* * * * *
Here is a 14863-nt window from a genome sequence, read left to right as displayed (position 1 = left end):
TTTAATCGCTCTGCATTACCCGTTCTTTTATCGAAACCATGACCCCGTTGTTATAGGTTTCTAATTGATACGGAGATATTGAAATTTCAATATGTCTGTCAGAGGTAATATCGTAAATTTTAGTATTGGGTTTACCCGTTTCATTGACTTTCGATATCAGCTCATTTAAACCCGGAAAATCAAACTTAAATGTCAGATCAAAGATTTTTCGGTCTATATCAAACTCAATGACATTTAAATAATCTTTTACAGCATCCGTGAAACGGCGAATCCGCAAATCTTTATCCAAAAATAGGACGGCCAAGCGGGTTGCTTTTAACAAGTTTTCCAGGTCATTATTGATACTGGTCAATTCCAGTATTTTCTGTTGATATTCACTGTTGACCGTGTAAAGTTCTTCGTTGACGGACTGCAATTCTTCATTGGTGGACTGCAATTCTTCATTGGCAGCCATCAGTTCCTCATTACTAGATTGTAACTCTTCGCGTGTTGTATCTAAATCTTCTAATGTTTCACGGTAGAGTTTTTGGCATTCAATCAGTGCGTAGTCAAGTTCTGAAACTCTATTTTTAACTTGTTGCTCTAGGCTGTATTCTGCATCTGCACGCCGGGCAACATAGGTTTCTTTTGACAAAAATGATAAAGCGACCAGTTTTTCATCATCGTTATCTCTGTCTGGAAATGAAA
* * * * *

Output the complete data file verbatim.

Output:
Here is a 14863-nt window from a genome sequence, read left to right as displayed (position 1 = left end):
TTTAATCGCTCTGCATTACCCGTTCTTTTATCGAAACCATGACCCCGTTGTTATAGGTTTCTAATTGATACGGAGATATTGAAATTTCAATATGTCTGTCAGAGGTAATATCGTAAATTTTAGTATTGGGTTTACCCGTTTCATTGACTTTCGATATCAGCTCATTTAAACCCGGAAAATCAAACTTAAATGTCAGATCAAAGATTTTTCGGTCTATATCAAACTCAATGACATTTAAATAATCTTTTACAGCATCCGTGAAACGGCGAATCCGCAAATCTTTATCCAAAAATAGGACGGCCAAGCGGGTTGCTTTTAACAAGTTTTCCAGGTCATTATTGATACTGGTCAATTCCAGTATTTTCTGTTGATATTCACTGTTGACCGTGTAAAGTTCTTCGTTGACGGACTGCAATTCTTCATTGGTGGACTGCAATTCTTCATTGGCAGCCATCAGTTCCTCATTACTAGATTGTAACTCTTCGCGTGTTGTATCTAAATCTTCTAATGTTTCACGGTAGAGTTTTTGGCATTCAATCAGTGCGTAGTCAAGTTCTGAAACTCTATTTTTAACTTGTTGCTCTAGGCTGTATTCTGCATCTGCACGCCGGGCAACATAGGTTTCTTTTGACAAAAATGATAAAGCGACCAGTTTTTCATCATCGTTATCTCTGTCTGGAAATGAAA